How to Test an Oil Pumpby Chris Heinrich
Oil is critical to the good functioning of every automobile. It lubricates the engine's moving parts so that they do not grind against one another, and the oil absorbs excess heat. You must take care not only to change the oil regularly and use the proper oil weight but also to assure the pump that distributes it is in good working order. If you are concerned there may be a problem with the pump, you can easily test it and make repairs before lasting damage is caused.
Check if the low oil pressure light is on or the oil pressure gauge reading is lower than usual. A ticking or clattering sound in the engine can also indicate trouble with the oil pump.
Stop the vehicle immediately if you notice any of the above problems.
Check the oil level on the dipstick after the car is off for a few minutes, and add more oil, if necessary, until it is full.
Start the engine again, and pay attention to any of the indicators of oil pump trouble.
Check the oil pressure sending unit on the engine, if the low oil pressure light remains on but there are no other indications of trouble. Potential problems with a mechanical sending unit include bad wiring or a plug in the hole where oil enters the unit. Potential problems with an electrical sending unit include a worn spot on the rheostat.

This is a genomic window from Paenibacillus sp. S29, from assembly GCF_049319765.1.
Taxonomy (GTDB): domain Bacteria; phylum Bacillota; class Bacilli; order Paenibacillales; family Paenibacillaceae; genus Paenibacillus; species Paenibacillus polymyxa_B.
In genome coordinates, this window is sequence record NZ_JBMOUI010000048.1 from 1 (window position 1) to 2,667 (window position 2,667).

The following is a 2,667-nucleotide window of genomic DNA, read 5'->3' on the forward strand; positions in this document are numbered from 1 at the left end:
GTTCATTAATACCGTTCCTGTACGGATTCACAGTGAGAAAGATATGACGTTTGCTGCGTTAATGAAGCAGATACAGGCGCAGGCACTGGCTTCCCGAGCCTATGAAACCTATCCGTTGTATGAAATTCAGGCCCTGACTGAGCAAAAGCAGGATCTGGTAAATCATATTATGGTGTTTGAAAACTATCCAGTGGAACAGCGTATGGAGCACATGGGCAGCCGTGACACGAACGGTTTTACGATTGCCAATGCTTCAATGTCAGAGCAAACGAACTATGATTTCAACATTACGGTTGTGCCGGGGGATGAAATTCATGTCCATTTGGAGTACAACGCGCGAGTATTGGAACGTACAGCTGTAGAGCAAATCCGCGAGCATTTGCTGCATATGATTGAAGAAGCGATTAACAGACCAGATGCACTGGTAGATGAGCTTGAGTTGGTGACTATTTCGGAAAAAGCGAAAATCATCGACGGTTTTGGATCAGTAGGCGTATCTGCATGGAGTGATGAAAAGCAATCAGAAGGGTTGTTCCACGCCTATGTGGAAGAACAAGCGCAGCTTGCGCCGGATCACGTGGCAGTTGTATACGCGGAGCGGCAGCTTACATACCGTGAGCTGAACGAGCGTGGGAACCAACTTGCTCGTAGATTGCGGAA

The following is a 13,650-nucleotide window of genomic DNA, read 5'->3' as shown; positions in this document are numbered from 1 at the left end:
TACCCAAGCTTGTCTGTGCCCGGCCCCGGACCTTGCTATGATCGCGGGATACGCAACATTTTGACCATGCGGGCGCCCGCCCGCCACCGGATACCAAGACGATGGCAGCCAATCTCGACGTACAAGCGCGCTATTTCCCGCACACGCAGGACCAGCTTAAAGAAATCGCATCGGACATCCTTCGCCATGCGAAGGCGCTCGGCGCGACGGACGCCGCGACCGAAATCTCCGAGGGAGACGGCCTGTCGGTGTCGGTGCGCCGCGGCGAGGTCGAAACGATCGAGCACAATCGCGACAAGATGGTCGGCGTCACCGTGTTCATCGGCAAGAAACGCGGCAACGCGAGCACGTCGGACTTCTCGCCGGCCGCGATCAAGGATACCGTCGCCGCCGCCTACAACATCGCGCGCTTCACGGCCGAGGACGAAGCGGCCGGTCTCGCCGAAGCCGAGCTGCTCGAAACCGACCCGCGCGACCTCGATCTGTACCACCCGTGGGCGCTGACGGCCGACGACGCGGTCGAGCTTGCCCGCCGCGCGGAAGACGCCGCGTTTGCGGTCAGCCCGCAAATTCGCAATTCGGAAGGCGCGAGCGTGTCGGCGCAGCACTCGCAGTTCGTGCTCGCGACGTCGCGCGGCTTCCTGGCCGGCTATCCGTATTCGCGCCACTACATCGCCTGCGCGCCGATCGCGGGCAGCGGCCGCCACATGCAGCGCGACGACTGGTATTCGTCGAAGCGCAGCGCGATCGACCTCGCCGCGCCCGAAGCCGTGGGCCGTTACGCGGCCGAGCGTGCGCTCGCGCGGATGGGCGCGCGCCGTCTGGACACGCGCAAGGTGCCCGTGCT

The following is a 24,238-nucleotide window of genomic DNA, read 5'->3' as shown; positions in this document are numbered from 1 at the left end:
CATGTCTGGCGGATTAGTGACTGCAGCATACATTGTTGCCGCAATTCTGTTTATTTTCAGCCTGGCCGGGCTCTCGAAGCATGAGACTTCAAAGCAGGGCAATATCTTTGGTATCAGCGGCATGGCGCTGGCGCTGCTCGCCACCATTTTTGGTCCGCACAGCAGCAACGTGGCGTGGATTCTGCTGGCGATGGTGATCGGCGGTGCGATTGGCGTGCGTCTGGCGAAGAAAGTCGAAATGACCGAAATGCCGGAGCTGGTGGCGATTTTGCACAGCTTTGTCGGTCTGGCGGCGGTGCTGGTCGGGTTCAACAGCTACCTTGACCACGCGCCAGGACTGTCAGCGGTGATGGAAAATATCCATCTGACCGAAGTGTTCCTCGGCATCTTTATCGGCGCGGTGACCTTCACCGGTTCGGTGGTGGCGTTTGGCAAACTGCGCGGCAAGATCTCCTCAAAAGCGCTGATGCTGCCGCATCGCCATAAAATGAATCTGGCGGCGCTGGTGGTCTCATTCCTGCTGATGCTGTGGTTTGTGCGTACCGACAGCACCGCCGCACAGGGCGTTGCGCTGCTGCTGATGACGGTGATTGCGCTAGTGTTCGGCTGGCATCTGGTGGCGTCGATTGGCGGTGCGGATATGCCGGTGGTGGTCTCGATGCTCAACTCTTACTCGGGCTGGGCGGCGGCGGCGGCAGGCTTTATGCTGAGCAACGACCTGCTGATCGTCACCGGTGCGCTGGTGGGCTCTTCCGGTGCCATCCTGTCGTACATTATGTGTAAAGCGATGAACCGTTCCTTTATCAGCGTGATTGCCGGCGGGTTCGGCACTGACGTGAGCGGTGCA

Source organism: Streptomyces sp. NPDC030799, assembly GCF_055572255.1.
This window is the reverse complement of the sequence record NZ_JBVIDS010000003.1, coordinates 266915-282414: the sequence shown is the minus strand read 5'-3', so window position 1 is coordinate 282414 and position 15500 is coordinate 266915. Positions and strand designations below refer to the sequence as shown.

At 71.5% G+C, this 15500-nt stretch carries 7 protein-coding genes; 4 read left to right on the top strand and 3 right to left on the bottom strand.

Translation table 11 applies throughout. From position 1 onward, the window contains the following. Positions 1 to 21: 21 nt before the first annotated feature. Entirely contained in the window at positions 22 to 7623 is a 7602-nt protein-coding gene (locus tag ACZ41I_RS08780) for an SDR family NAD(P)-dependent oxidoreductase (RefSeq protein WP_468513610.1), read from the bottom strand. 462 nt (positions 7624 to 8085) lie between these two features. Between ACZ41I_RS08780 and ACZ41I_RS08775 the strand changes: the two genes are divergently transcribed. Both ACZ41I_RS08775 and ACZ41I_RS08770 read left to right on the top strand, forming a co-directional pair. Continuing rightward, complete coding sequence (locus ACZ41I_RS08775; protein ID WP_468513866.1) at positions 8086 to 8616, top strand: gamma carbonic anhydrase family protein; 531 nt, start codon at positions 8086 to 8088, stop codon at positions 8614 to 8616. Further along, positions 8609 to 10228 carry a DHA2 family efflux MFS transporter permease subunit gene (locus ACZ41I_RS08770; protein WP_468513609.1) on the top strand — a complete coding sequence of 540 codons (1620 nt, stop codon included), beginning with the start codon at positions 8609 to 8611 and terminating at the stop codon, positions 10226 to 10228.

Mount the oil pressure gauge on the engine's oil port and read the pressure while the engine is running, if the low oil pressure light remains on but there are no other indicators of trouble with the pump. If the gauge shows normal pressure, there is a problem with the sending unit, not the oil pump.
Remove the oil pan from the engine and check the filter on the pickup tube. Clean it if it is severely clogged and replace it. If you have made all these checks and the problem indicators persist, take the car to a mechanic to have the oil pump replaced.
Things You'll Need
- Oil pressure gauge that can be mounted on an engine
Chris Heinrich began writing professionally in 2001. As a journalism student at Gonzaga University, he worked as an editor and contributor to the student newspaper, "The Gonzaga Bulletin" and the school's opinion and arts journals, "Charter" and "Reflection." He holds a Bachelor of Arts in journalism from Gonzaga.